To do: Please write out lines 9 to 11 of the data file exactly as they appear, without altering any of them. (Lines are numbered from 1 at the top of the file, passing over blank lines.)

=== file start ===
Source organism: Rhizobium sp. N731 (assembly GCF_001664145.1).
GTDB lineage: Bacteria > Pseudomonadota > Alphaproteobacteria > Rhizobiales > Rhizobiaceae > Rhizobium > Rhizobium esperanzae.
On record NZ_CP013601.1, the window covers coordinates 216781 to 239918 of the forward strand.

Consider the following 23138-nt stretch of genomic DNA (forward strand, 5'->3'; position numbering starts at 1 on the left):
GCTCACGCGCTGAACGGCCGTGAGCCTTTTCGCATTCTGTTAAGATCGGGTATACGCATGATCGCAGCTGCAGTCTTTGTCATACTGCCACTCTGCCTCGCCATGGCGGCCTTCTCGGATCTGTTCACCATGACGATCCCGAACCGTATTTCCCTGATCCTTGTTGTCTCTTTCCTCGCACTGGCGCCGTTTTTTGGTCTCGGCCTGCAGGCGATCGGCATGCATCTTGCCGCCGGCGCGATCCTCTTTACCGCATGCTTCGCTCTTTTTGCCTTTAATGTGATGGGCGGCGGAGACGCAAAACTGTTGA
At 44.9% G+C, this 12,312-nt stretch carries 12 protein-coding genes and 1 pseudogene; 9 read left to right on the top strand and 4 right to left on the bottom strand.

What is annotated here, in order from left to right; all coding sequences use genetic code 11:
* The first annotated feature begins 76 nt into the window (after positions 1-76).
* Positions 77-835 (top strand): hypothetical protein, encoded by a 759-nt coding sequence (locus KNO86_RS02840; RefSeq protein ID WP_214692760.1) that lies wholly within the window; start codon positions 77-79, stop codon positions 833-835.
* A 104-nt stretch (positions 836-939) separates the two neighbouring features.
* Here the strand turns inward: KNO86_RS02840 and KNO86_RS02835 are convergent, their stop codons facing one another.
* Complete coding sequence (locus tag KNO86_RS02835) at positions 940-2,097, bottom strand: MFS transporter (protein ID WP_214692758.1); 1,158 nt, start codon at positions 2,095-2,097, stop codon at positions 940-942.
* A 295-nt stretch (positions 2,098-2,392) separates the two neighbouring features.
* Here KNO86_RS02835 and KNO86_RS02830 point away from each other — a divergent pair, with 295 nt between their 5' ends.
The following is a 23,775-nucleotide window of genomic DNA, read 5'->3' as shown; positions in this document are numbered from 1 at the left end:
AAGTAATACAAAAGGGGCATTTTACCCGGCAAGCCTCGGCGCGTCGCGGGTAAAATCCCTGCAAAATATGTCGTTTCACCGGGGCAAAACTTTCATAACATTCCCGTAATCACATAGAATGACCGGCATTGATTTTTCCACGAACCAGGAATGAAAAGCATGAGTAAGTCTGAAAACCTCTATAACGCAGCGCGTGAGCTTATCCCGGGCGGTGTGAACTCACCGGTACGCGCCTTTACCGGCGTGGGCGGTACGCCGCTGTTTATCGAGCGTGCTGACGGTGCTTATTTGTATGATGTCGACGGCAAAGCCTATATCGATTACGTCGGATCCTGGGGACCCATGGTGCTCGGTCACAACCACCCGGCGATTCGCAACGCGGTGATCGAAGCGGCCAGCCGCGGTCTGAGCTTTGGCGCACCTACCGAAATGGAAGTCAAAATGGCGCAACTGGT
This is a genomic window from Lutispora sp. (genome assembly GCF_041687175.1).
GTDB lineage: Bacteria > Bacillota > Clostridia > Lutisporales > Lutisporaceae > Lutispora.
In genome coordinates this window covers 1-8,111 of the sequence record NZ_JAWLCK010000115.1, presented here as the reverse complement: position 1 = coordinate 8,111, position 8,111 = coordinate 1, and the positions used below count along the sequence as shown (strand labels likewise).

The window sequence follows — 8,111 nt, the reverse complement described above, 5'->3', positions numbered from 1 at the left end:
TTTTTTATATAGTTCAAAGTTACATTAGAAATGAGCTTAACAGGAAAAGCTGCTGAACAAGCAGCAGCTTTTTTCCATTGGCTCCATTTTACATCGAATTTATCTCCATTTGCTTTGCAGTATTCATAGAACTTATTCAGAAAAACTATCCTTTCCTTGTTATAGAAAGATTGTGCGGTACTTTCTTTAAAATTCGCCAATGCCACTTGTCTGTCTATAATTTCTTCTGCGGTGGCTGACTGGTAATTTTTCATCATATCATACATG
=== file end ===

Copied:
* Positions 77-835 (top strand): hypothetical protein, encoded by a 759-nt coding sequence (locus KNO86_RS02840; RefSeq protein ID WP_214692760.1) that lies wholly within the window; start codon positions 77-79, stop codon positions 833-835.
* A 104-nt stretch (positions 836-939) separates the two neighbouring features.
* Here the strand turns inward: KNO86_RS02840 and KNO86_RS02835 are convergent, their stop codons facing one another.